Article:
Dan FrakesSenior Editor, Macworld Follow me on Google+

Dan writes about OS X, iOS, utilities, cool apps, and troubleshooting. He also covers hardware; mobile, audio, and AV gear; input devices; and accessories. He's been writing about tech since 1994, and he's also published software, worked in IT, and worked as a policy analyst.

How to install Mountain Lion over Leopard

According to the Mountain Lion license agreement, you must have Snow Leopard (Mac OS X 10.6) or Lion (OS X 10.7) installed before you can install Mountain Lion (OS X 10.8). But there are situations in which you may have a valid license for 10.6 or 10.7, but Leopard (OS X 10.5) installed. There are several ways to go directly from 10.5 to 10.8.

Installing Mountain Lion: Our complete guide

The latest version of OS X, 10.8, is here. But before you rush to install Mountain Lion, you'll want to check out our in-depth guide to preparing your Mac for Mountain Lion, downloading and installing the OS, creating a bootable backup of the installer, and more.

Installing Mountain Lion: What you need to know

Like Lion before it, Mountain Lion is available only as a direct download from Apple’s Mac App Store. This method of distribution is convenient, but it also raises a number of questions. Here’s a look at the details of purchasing, downloading, installing, and setting Apple’s lastest OS. We also take a look at some of the upgrade obstacles you might face.

Should you do a "clean install" of Mountain Lion?

Some Mac users prefer to do a "clean install" of each major new version of OS X, erasing their drive and starting over. Here’s a look at whether or not that's possible when installing Mountain Lion and, more important, whether it’s advisable.

Hands on with Mountain Lion's OS X Recovery and Internet Recovery

Mountain Lion, like Lion before it, lets you boot your Mac into a special recovery mode called OS X Recovery. This mode includes a few essential utilities for fixing problems, restoring files, browsing the Web, and reinstalling the operating system. Here's our comprehensive look at this troubleshooting tool and the special Internet Recovery feature available on recent Macs.

How to make a bootable Mountain Lion install drive

Though you can install Mountain Lion directly from your Mac's hard drive, a bootable installer drive can be more convenient for installing the OS onto multiple Macs. And if your Mac is experiencing problems, a bootable installer makes a handy emergency drive. We walk you through the process of creating such a drive, step-by-step.

Opinion: Google's Nexus 7 makes the case for a smaller iPad

Google's Nexus 7, a 7-inch Android tablet, has received positive reviews as the first really good Android tablet. But Dan Frakes thinks the Nexus 7's bigger claim to fame may be that it's setting the stage for an "iPad mini."

Logitech Wireless Solar Keyboard K760 works with all your Apple devices

Logitech's Wireless Solar Keyboard K760 lets you pair, via Bluetooth, with up to three of your Apple devices: Macs, iPads, or iPhones. You can easily switch between devices as needed.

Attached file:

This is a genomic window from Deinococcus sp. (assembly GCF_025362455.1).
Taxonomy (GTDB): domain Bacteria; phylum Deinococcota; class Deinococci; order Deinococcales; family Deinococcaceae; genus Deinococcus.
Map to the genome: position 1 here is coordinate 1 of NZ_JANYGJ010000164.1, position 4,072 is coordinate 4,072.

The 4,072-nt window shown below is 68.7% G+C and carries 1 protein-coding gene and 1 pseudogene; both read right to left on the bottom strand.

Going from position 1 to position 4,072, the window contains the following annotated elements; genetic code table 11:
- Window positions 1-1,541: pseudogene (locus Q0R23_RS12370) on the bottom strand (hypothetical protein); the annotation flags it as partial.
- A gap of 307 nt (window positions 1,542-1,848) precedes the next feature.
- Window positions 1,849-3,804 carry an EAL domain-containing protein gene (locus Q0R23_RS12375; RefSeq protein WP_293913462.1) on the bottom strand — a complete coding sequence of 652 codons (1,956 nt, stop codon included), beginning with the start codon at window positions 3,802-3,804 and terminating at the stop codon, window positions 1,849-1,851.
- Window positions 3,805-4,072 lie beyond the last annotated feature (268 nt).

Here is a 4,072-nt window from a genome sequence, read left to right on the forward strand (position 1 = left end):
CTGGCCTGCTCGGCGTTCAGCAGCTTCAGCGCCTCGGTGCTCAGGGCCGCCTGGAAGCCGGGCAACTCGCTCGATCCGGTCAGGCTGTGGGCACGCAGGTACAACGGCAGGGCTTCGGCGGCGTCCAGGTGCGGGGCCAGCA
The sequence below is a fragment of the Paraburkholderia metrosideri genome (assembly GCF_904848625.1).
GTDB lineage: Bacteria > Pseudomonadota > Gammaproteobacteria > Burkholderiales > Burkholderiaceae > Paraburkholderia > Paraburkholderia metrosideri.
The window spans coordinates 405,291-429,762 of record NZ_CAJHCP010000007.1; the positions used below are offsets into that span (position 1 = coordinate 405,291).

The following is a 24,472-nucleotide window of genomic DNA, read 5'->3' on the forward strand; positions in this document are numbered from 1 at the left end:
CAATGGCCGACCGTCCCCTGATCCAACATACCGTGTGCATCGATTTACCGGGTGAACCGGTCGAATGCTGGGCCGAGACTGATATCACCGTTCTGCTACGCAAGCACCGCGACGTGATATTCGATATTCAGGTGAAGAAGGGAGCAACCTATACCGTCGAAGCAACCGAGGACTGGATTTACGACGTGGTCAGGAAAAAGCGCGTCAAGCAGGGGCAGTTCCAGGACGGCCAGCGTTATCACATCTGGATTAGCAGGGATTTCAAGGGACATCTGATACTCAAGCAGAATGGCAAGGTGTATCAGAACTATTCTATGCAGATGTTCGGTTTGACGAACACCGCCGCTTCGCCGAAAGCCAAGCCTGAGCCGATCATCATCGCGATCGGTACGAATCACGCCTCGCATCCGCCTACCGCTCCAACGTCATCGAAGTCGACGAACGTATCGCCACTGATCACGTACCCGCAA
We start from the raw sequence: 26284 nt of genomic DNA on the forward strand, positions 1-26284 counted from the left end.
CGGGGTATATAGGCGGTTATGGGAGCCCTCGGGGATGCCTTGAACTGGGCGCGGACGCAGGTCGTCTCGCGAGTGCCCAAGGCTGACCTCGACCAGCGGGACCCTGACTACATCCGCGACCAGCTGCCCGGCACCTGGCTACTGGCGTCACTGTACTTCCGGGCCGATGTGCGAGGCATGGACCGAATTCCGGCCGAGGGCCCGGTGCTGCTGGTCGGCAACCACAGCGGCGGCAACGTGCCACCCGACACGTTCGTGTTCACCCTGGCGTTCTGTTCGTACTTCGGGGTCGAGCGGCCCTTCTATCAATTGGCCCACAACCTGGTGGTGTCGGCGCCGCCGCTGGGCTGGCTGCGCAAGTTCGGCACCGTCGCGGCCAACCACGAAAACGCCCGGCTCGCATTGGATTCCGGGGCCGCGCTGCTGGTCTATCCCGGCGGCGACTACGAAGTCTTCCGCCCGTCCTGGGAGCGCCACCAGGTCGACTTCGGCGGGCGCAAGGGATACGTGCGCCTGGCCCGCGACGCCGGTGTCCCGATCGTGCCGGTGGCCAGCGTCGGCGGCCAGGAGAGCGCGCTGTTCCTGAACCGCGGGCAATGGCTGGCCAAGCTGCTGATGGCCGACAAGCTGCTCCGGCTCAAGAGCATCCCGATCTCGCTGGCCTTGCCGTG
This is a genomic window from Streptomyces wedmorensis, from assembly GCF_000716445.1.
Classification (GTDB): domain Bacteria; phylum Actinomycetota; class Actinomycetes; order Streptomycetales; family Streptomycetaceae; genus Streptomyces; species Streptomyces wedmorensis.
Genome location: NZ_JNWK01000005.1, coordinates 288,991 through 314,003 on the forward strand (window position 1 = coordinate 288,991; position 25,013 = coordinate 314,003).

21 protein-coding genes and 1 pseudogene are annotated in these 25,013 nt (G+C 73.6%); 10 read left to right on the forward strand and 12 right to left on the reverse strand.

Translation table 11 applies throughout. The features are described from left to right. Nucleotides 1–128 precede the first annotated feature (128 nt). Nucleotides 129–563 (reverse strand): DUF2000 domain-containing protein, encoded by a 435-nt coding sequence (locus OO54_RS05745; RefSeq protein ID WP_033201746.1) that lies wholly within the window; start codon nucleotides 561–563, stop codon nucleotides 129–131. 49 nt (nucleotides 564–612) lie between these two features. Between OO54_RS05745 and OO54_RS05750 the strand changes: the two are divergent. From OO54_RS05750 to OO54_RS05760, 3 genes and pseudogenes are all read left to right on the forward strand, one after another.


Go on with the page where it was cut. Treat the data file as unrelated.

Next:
Get your Mac ready for Mountain Lion (OS X 10.8)

Mountain Lion (OS X 10.8) is as easy to install as its predecessor, Lion (OS X 10.7), was. But there are still a few things you can do before downloading Mountain Lion to ensure that your Mac is ready and that the upgrade process goes smoothly.

Mid-2012 MacBook Airs offer improved performance and connectivity

Thanks to upgraded processors and graphics capabilities, along with both Thunderbolt and USB 3 for expansion, it's getting tougher and tougher to say the Air isn't a "full-featured" laptop. And you no longer have to give up a good chunk of performance if you want to go light.

Sign your PDFs electronically using Preview

Instead of mailing paper or sending faxes, these days we can email important documents. But for many people, the biggest hurdle to going all-digital is signatures: How do you sign a PDF document? In this week’s Macworld video, we show you how to electronically sign your PDF document using tools you’ve already got on your Mac.

Welcome to GemFest 2012

It's time for our annual GemFest (a.k.a., Summer of Gems), so starting today and continuing through mid-August, we'll be reviewing a new Mac Gem every day (except Sunday). Some of the programs are simple, some more complex. Some will be niche-y, while others will be programs everyone should use. The one thing they all have in common is that each is a Mac Gem.

NoteTote lets you download files remotely

NoteTote is a clever utility that lets you download files to your Mac no matter where you are, or what device you're using, when you come across the link.

Change Hidden iTunes Preferences lets you tweak iTunes options

iTunes has a good number of hidden settings that affect how the program works and what options are available to you. Change Hidden iTunes Preferences presents the settings in an easy-to-use interface.

Clamcase announces Clambook docking station for iPhone, Android

Clamcase has revealed the Clambook, a laptop-like docking station that provides a larger screen and a physical keyboard for your iPhone or Android smartphone.